At the end of March, Hildebrandt and two of his IZW colleagues flew back to Sabah on a uterine-rescue mission, accompanied by huge suitcases filled with veterinary paraphernalia: green scrubs, anaesthetics, antibiotics, drips, probes, a carbon-fibre catheter patented by Hildebrandt and his colleagues for the insemination of rhinos, and a gun case containing a 2-metre-long video endoscope tailor-made to fit Puntung's reproductive tract.
Once in the Tabin reserve, the IZW vets, BORA staff, including Payne and Zahari, and the Sabah Wildlife Department's chief field vet assemble in a hut beneath the glare of fluorescent strip lighting to be briefed on the impending procedure. If all goes to plan, explains Hildebrandt, he will insert the endoscope into Puntung's uterus and attempt to lance some of the cysts, particularly ones that are preventing sperm from entering the oviducts. That might smooth the way for insemination — either artificially or by Tam — followed quickly by the collection of fertilized embryos before they implant. By repeating the procedure every month for the rest of her reproductive life, it might be possible to harvest as many as 100 embryos, freezing them in liquid nitrogen to be implanted into surrogate females in years to come.
With everyone's questions answered, Hildebrandt and his team wheel their equipment out into the rain. The croak of thousands of invisible amphibians falls suddenly silent as the vets pass by on the way to Puntung's enclosure.
Past efforts to breed Sumatran rhinos in captivity have been spectacularly unsuccessful. Between 1984 and 1993, at least 35 wild rhinos were taken into captivity across the region without the birth of a single calf. Zoologists knew little about the reproductive rhythms of rhinos, breeding facilities rarely housed a good mix of males and females, and disagreements over whether the Sabah rhino was a subspecies of the Sumatran rhino meant that there was little cooperation between Indonesia and Malaysia and even between Peninsular Malaysia and Malaysian Borneo. The fruitless attempts frustrated some conservationists, including Rabinowitz. In a frank essaypublished in 1995, he accused the conservation community of “helping a species go extinct” by placing too much emphasis on captive breeding of the Sumatran rhino at the expense of “the more difficult job of protection and management in the field”.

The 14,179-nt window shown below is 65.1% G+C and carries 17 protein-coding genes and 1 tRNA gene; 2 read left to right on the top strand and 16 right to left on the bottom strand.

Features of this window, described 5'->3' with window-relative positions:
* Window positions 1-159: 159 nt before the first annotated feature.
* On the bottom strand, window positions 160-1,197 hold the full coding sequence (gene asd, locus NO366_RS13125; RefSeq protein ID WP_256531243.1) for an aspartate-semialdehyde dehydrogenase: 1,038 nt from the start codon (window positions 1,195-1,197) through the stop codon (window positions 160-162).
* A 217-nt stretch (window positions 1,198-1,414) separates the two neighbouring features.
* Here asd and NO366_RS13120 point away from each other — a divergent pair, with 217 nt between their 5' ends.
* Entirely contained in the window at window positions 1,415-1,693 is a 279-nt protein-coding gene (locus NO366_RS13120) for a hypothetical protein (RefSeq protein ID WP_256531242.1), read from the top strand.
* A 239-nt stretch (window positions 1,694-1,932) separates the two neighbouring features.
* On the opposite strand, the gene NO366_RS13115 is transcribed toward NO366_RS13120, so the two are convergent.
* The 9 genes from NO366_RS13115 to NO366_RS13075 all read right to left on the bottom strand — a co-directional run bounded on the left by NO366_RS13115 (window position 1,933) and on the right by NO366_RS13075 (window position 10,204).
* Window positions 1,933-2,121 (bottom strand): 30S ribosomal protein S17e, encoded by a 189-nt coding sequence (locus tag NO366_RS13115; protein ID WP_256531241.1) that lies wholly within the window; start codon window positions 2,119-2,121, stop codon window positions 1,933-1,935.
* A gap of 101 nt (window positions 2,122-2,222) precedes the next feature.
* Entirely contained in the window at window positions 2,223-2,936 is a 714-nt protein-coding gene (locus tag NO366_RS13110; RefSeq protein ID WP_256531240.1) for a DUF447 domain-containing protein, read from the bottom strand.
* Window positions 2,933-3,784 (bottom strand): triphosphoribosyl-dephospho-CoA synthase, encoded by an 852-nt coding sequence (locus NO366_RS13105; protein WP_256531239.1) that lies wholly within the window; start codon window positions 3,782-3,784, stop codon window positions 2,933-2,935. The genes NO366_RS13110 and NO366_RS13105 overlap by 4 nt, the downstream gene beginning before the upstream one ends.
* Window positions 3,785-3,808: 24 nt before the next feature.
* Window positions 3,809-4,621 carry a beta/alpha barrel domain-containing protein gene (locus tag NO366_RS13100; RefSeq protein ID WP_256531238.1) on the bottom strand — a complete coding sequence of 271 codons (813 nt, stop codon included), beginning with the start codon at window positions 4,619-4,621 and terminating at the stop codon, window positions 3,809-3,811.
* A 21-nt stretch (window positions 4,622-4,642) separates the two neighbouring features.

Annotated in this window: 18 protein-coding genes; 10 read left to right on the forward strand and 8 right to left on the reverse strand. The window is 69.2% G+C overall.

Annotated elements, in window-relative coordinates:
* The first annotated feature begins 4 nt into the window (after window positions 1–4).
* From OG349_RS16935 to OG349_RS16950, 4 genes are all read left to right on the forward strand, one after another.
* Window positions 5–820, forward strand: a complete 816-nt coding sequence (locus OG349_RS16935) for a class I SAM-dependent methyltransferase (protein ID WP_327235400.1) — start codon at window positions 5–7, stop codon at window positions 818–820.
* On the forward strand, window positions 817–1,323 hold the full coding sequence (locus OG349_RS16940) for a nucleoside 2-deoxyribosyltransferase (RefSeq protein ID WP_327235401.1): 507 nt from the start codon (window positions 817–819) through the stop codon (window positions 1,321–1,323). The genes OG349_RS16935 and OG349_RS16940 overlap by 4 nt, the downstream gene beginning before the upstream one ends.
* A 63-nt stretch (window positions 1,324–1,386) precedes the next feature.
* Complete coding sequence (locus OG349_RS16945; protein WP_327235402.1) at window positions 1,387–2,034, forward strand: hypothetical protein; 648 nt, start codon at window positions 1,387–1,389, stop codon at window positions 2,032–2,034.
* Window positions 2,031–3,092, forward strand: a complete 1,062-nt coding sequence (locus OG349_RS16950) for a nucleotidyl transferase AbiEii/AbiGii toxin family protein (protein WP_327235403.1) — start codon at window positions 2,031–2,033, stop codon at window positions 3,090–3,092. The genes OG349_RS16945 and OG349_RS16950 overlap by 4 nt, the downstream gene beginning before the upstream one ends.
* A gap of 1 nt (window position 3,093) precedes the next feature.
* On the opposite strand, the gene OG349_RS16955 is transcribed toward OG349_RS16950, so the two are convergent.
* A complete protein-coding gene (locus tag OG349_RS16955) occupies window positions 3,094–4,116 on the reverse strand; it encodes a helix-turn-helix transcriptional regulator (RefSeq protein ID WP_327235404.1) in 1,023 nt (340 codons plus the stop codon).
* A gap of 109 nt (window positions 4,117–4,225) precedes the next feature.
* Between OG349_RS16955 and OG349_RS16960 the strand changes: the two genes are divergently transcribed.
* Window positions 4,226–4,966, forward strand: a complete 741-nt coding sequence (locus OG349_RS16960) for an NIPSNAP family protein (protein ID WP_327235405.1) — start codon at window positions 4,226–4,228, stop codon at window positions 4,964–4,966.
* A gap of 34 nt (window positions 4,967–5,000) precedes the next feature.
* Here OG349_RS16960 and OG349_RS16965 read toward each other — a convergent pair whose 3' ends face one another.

The case for captive breeding may be stronger now. “In Peninsular Malaysia, the species is either extinct or about to go extinct,” Payne says. And in Sabah “the numbers are so low, that no method exists to find out how many are now left”. In the 1980s, when he was working in what is now the Tabin Wildlife Reserve, he recalls coming across rhino footprints within a matter of days in the field. “At best we can now find old rhino footprints perhaps once or twice per year,” he says.
Meanwhile, captive breeding has scored some successes. In 2001, Cincinnati Zoo announcedthe first Sumatran rhino to be born in captivity since 1889. The same star breeding pair, on loan from Indonesia, went on to produce two more calves. “We had to learn how to feed this species, we had to learn about its reproductive physiology, and thank goodness we started as early as we did because now it looks like [captive breeding] is a serious need for the species,” says Terri Roth, director of the zoo's Center for Conservation and Research of Endangered Wildlife, which works closely with Indonesia's Sumatran Rhino Sanctuary in Way Kambas National Park.
There are also signs of greater cooperation between captive facilities. At a March meeting of the Sumatran Rhinoceros Global Management and Propagation Board in Jakarta, all parties put their signature to a “Letter of Intent for Collaboration”. This puts aside past taxonomic differences, and acknowledges that all captive animals should be part of a single, globally managed breeding programme and that captive facilities will share sperm and embryos “based on availability and need”. Testifying to this new entente cordiale, the Sabah Wildlife Department has agreed to send semen collected from Tam to Cincinnati Zoo to attempt artificial insemination of a young female when she reaches sexual maturity. But with just ten animals in captivity worldwide — three at Cincinnati Zoo, four at the Sumatran Rhino Sanctuary and three in the Tabin reserve — more animals will need to be caught in Sumatra to establish a viable captive population, says Roth. “We need to pull them in and manage them intensively and make sure as many of them breed as possible,” she says.